Established to celebrate academic groups able to demonstrate sustained excellence in collaboration, the Academic Innovator award attracted a typically strong crop of entries spanning a range of specialist areas. On the shortlist were: The Institute for Advanced Manufacturing and Engineering, a long-term collaboration between Coventry University and Unipart; the South West Nuclear Hub, a University of Bristol-led effort to improve application of research and innovation to the nuclear sector; the SHEAR group, a University of Glasgow-led group exploring a range of innovations for challenging environments; and the Bristol Robotics Laboratory for its work helping over 300 SMEs with robotics and automation expertise.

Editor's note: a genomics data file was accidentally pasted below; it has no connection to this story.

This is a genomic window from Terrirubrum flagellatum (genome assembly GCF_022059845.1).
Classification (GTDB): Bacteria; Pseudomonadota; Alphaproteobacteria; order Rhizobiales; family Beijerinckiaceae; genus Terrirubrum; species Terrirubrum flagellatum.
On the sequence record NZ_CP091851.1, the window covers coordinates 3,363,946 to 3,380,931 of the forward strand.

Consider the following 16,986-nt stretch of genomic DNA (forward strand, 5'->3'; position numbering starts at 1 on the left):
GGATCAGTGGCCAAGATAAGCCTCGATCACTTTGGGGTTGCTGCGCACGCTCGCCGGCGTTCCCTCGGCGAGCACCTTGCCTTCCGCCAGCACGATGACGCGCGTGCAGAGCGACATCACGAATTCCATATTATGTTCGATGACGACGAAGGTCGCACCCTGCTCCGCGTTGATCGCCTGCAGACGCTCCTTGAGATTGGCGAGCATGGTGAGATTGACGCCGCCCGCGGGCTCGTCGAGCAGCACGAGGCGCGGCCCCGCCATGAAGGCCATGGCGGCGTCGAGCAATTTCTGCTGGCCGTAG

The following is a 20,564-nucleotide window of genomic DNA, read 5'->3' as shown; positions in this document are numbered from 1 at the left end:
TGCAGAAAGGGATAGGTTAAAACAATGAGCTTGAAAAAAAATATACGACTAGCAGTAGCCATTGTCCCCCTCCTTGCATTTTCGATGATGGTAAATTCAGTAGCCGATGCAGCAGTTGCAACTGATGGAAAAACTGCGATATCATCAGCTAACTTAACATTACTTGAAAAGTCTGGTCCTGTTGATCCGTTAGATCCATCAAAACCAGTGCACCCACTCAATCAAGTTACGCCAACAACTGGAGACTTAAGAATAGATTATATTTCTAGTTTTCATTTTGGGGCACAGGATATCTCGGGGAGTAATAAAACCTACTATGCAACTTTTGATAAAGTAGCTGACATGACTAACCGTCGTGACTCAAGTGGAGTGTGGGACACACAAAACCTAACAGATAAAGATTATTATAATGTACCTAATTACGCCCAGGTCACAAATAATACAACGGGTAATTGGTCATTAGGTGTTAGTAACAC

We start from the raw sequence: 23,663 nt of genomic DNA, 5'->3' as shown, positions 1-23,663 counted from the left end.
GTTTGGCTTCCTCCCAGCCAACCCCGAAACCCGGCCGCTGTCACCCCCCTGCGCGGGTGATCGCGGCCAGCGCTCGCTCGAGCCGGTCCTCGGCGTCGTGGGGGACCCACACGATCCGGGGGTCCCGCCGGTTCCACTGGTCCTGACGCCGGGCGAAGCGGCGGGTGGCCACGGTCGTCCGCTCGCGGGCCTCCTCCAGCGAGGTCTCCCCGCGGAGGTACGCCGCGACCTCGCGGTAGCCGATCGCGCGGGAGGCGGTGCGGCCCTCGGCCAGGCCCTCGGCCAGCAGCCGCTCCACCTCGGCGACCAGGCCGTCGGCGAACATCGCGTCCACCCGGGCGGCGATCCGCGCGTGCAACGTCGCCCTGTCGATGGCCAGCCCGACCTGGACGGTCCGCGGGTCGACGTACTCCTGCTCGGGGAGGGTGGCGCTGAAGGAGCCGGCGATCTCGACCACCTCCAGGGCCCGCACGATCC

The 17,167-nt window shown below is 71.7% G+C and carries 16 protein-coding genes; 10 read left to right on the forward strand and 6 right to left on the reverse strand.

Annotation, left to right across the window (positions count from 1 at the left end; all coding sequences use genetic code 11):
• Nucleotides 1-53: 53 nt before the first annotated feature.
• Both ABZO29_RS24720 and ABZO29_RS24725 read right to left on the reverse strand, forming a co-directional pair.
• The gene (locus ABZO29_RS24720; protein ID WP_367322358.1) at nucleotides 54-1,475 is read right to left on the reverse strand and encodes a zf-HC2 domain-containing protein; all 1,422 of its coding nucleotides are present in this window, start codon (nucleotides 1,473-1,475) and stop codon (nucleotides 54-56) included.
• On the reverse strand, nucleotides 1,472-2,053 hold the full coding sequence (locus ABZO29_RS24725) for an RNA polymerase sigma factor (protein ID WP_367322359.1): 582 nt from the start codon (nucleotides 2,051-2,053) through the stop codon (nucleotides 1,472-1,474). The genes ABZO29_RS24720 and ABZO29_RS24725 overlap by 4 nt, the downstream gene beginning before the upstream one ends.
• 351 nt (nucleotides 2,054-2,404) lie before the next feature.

Automotive is a new category for 2018, and the shortlisted finalists provide a great snapshot of a sector that’s going through a period of profound technological change. Unsurprisingly, innovations related to low-carbon vehicles loom large: from the pioneering development of a road sweeper powered by hydrogen as well as diesel (ULEMCo and Aberdeen City Council), to an effort to grow the UK’s electric powertrain manufacturing capability (the WMG-led High Volume E-Machine Supply (HVEMS-UK) project, and the recently completed Innovate UK funded CLASS project, which is demonstrating the manufacturability of lightweight composite chassis components. There’s a nod to closer-to-market innovations courtesy of the AI-based Mercedes-Benz User Experience (MBUX) Infotainment System as well as the rapidly emerging field of driverless cars, which is represented here by the Arup-led UK Autodrive project.
Energy and environment